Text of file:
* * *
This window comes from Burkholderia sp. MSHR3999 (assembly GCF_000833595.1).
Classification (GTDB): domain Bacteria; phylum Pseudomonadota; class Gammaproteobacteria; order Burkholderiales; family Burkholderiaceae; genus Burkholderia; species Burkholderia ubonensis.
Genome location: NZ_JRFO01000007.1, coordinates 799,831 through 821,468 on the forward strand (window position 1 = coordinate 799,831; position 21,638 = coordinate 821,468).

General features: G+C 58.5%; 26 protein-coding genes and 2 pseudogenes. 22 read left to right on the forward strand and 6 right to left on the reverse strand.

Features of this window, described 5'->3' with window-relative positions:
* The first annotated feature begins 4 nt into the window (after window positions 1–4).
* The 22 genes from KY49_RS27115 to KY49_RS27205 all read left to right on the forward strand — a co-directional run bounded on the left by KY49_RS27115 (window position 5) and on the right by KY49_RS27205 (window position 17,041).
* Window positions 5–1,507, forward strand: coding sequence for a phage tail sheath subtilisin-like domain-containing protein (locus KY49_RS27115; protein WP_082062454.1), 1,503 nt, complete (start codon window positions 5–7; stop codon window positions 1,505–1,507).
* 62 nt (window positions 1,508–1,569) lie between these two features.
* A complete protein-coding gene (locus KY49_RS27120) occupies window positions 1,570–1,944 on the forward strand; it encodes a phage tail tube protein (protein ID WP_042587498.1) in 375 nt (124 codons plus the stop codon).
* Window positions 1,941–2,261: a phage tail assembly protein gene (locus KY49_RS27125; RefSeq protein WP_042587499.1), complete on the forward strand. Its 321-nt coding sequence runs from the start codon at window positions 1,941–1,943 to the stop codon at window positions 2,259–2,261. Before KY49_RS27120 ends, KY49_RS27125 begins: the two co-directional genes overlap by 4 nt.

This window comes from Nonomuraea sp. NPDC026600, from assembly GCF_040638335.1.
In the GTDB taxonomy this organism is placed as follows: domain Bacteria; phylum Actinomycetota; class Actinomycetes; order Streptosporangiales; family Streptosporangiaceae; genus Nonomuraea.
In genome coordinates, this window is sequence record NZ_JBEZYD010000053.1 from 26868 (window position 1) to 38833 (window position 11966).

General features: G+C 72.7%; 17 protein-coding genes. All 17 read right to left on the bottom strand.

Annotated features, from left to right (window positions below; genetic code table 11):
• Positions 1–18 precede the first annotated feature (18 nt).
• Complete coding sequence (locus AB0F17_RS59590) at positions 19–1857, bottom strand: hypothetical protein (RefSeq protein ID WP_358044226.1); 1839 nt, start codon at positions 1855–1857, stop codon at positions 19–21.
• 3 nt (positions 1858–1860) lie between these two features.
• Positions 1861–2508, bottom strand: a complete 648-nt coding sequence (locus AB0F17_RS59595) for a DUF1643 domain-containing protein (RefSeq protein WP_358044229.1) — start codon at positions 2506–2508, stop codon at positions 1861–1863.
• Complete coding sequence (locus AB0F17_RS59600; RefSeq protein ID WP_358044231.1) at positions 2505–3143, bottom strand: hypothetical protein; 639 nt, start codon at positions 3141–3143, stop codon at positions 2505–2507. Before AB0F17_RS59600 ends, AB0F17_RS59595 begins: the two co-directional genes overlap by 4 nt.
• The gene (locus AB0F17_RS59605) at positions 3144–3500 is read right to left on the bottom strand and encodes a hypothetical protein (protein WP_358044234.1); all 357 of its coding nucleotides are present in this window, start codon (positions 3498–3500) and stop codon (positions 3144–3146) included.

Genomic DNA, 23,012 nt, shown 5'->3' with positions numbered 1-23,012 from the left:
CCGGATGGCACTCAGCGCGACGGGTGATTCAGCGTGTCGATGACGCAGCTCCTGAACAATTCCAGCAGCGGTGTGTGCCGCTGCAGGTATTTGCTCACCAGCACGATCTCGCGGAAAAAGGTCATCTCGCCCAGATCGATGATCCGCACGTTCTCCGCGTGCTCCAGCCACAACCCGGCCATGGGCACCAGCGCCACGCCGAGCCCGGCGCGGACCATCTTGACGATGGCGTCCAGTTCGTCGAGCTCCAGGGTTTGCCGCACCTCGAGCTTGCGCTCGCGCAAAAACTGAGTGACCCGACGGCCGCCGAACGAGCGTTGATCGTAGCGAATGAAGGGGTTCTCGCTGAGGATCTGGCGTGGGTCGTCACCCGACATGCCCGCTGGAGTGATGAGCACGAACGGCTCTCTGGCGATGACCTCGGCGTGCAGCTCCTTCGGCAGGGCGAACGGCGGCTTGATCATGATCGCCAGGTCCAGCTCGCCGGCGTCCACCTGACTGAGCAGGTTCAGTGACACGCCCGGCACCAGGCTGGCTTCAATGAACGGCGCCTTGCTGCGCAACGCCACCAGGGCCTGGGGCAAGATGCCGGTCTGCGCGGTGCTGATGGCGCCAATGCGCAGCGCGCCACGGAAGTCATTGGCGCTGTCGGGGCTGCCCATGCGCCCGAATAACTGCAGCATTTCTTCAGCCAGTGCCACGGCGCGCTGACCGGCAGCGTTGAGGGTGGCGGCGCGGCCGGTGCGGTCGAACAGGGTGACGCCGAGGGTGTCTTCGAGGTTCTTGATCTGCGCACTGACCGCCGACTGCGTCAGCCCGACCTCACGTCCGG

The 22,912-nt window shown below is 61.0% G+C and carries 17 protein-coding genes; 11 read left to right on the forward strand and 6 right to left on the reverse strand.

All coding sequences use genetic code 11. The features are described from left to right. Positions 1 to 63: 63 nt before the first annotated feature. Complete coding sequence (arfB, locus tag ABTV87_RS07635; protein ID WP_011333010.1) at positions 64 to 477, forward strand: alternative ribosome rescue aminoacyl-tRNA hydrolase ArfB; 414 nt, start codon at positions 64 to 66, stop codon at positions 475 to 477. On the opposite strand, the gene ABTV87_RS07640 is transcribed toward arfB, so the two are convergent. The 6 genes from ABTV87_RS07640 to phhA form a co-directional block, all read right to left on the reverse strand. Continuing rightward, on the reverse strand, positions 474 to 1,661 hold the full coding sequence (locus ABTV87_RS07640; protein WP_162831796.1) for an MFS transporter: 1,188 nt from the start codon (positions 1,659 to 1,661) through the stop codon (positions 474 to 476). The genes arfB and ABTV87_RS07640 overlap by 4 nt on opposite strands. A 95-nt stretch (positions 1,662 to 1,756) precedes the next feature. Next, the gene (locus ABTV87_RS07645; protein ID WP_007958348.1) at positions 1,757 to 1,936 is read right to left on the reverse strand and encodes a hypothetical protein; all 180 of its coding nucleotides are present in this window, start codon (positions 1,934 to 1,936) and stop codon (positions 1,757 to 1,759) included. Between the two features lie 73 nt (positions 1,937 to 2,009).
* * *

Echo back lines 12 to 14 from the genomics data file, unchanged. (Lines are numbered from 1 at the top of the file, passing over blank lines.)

This window comes from Nonomuraea sp. NPDC026600, from assembly GCF_040638335.1.
In the GTDB taxonomy this organism is placed as follows: domain Bacteria; phylum Actinomycetota; class Actinomycetes; order Streptosporangiales; family Streptosporangiaceae; genus Nonomuraea.
In genome coordinates, this window is sequence record NZ_JBEZYD010000053.1 from 26868 (window position 1) to 38833 (window position 11966).